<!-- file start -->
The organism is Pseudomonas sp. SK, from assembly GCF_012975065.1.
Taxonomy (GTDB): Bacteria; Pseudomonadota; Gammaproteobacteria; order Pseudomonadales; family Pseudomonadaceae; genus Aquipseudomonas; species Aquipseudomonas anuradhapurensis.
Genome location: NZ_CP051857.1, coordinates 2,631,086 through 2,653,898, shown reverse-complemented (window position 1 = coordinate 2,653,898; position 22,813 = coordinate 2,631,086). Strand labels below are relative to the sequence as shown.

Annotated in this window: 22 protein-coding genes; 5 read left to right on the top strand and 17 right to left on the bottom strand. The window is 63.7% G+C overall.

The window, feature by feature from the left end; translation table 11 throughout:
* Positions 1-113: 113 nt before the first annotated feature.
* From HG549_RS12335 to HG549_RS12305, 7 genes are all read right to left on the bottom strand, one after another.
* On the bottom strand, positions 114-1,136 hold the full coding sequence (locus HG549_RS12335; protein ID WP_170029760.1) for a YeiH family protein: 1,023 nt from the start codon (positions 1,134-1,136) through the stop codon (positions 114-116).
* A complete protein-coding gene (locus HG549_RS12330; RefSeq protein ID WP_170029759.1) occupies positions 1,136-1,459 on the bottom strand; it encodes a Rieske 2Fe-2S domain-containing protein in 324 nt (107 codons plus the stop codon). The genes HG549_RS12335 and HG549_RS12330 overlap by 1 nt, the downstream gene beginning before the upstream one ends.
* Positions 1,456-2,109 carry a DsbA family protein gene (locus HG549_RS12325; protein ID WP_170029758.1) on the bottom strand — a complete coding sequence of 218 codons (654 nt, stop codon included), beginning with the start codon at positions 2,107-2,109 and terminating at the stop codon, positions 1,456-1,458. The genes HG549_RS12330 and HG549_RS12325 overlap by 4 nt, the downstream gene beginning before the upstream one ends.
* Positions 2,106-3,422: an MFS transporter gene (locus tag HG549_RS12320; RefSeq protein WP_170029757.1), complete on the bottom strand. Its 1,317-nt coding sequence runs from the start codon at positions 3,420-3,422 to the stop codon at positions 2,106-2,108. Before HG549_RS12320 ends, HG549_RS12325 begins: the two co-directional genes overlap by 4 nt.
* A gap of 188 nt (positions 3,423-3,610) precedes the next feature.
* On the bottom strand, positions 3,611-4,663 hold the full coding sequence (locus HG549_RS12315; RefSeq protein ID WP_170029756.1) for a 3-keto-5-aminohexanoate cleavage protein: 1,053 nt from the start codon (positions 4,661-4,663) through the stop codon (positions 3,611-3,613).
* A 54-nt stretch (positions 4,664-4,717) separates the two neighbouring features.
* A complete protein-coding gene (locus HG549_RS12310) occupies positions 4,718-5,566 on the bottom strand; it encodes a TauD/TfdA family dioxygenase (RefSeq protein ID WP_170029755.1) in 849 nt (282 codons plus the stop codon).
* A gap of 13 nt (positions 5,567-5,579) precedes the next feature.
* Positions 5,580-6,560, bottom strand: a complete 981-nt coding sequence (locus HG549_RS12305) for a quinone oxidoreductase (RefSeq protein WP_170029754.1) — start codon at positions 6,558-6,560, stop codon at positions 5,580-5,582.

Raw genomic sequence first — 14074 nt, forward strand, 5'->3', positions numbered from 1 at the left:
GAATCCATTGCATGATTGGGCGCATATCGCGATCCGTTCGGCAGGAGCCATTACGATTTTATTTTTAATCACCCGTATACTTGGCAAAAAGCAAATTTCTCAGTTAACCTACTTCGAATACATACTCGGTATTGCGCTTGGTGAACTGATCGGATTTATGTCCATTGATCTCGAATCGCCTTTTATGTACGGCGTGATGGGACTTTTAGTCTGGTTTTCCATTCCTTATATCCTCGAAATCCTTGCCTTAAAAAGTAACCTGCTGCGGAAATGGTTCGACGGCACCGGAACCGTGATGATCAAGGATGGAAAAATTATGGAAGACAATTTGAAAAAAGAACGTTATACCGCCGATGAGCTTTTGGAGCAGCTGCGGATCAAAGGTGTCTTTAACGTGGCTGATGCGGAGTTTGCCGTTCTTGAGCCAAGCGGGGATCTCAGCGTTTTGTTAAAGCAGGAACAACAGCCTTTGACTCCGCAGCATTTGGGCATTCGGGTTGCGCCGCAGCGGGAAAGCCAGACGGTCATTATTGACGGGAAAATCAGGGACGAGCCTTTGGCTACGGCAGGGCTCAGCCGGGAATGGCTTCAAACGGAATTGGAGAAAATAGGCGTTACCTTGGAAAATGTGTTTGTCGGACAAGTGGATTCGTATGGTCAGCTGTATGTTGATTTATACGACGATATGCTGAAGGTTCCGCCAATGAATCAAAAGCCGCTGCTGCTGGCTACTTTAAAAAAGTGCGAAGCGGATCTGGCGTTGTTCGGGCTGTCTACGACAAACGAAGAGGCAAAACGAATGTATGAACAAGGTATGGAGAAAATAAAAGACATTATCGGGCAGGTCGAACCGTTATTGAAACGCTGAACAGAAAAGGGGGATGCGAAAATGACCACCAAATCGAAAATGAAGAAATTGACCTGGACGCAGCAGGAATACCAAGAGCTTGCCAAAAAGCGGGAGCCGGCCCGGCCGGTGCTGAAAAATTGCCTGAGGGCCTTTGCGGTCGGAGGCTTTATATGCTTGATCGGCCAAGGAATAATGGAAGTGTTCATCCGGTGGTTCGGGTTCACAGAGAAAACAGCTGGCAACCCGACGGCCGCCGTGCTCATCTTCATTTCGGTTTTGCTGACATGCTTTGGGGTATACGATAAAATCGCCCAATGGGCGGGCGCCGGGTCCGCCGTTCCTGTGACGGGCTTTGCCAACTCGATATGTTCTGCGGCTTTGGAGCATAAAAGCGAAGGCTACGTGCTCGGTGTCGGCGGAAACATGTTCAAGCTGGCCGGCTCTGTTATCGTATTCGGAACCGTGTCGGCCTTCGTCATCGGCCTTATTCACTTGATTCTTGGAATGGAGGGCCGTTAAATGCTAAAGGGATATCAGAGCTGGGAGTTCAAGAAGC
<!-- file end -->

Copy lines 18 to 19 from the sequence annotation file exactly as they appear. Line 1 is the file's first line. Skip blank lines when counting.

Raw genomic sequence first — 14074 nt, forward strand, 5'->3', positions numbered from 1 at the left:
GAATCCATTGCATGATTGGGCGCATATCGCGATCCGTTCGGCAGGAGCCATTACGATTTTATTTTTAATCACCCGTATACTTGGCAAAAAGCAAATTTCTCAGTTAACCTACTTCGAATACATACTCGGTATTGCGCTTGGTGAACTGATCGGATTTATGTCCATTGATCTCGAATCGCCTTTTATGTACGGCGTGATGGGACTTTTAGTCTGGTTTTCCATTCCTTATATCCTCGAAATCCTTGCCTTAAAAAGTAACCTGCTGCGGAAATGGTTCGACGGCACCGGAACCGTGATGATCAAGGATGGAAAAATTATGGAAGACAATTTGAAAAAAGAACGTTATACCGCCGATGAGCTTTTGGAGCAGCTGCGGATCAAAGGTGTCTTTAACGTGGCTGATGCGGAGTTTGCCGTTCTTGAGCCAAGCGGGGATCTCAGCGTTTTGTTAAAGCAGGAACAACAGCCTTTGACTCCGCAGCATTTGGGCATTCGGGTTGCGCCGCAGCGGGAAAGCCAGACGGTCATTATTGACGGGAAAATCAGGGACGAGCCTTTGGCTACGGCAGGGCTCAGCCGGGAATGGCTTCAAACGGAATTGGAGAAAATAGGCGTTACCTTGGAAAATGTGTTTGTCGGACAAGTGGATTCGTATGGTCAGCTGTATGTTGATTTATACGACGATATGCTGAAGGTTCCGCCAATGAATCAAAAGCCGCTGCTGCTGGCTACTTTAAAAAAGTGCGAAGCGGATCTGGCGTTGTTCGGGCTGTCTACGACAAACGAAGAGGCAAAACGAATGTATGAACAAGGTATGGAGAAAATAAAAGACATTATCGGGCAGGTCGAACCGTTATTGAAACGCTGAACAGAAAAGGGGGATGCGAAAATGACCACCAAATCGAAAATGAAGAAATTGACCTGGACGCAGCAGGAATACCAAGAGCTTGCCAAAAAGCGGGAGCCGGCCCGGCCGGTGCTGAAAAATTGCCTGAGGGCCTTTGCGGTCGGAGGCTTTATATGCTTGATCGGCCAAGGAATAATGGAAGTGTTCATCCGGTGGTTCGGGTTCACAGAGAAAACAGCTGGCAACCCGACGGCCGCCGTGCTCATCTTCATTTCGGTTTTGCTGACATGCTTTGGGGTATACGATAAAATCGCCCAATGGGCGGGCGCCGGGTCCGCCGTTCCTGTGACGGGCTTTGCCAACTCGATATGTTCTGCGGCTTTGGAGCATAAAAGCGAAGGCTACGTGCTCGGTGTCGGCGGAAACATGTTCAAGCTGGCCGGCTCTGTTATCGTATTCGGAACCGTGTCGGCCTTCGTCATCGGCCTTATTCACTTGATTCTTGGAATGGAGGGCCGTTAAATGCTAAAGGGATATCAGAGCTGGGAGTTCAAGAAGC